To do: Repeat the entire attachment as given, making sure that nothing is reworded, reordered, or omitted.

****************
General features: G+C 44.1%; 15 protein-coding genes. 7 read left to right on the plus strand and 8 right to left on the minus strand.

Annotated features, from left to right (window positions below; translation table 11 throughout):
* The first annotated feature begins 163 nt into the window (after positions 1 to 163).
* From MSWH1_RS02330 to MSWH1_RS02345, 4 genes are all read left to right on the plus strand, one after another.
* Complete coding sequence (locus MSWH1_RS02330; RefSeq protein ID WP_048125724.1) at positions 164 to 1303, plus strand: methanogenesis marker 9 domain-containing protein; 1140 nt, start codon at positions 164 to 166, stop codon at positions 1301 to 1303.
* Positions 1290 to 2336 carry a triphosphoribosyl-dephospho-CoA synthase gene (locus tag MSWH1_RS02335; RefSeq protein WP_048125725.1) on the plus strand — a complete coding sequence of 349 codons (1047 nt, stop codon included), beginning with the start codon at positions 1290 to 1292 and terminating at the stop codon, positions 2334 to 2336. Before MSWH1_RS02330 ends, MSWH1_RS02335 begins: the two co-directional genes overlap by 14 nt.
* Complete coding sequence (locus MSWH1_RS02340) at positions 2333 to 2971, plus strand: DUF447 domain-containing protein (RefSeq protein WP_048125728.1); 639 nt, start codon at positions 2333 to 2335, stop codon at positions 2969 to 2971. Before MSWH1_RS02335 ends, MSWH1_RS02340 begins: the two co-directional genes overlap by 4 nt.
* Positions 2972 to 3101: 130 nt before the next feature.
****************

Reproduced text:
General features: G+C 44.1%; 15 protein-coding genes. 7 read left to right on the plus strand and 8 right to left on the minus strand.

Annotated features, from left to right (window positions below; translation table 11 throughout):
* The first annotated feature begins 163 nt into the window (after positions 1 to 163).
* From MSWH1_RS02330 to MSWH1_RS02345, 4 genes are all read left to right on the plus strand, one after another.
* Complete coding sequence (locus MSWH1_RS02330; RefSeq protein ID WP_048125724.1) at positions 164 to 1303, plus strand: methanogenesis marker 9 domain-containing protein; 1140 nt, start codon at positions 164 to 166, stop codon at positions 1301 to 1303.
* Positions 1290 to 2336 carry a triphosphoribosyl-dephospho-CoA synthase gene (locus tag MSWH1_RS02335; RefSeq protein WP_048125725.1) on the plus strand — a complete coding sequence of 349 codons (1047 nt, stop codon included), beginning with the start codon at positions 1290 to 1292 and terminating at the stop codon, positions 2334 to 2336. Before MSWH1_RS02330 ends, MSWH1_RS02335 begins: the two co-directional genes overlap by 14 nt.
* Complete coding sequence (locus MSWH1_RS02340) at positions 2333 to 2971, plus strand: DUF447 domain-containing protein (RefSeq protein WP_048125728.1); 639 nt, start codon at positions 2333 to 2335, stop codon at positions 2969 to 2971. Before MSWH1_RS02335 ends, MSWH1_RS02340 begins: the two co-directional genes overlap by 4 nt.
* Positions 2972 to 3101: 130 nt before the next feature.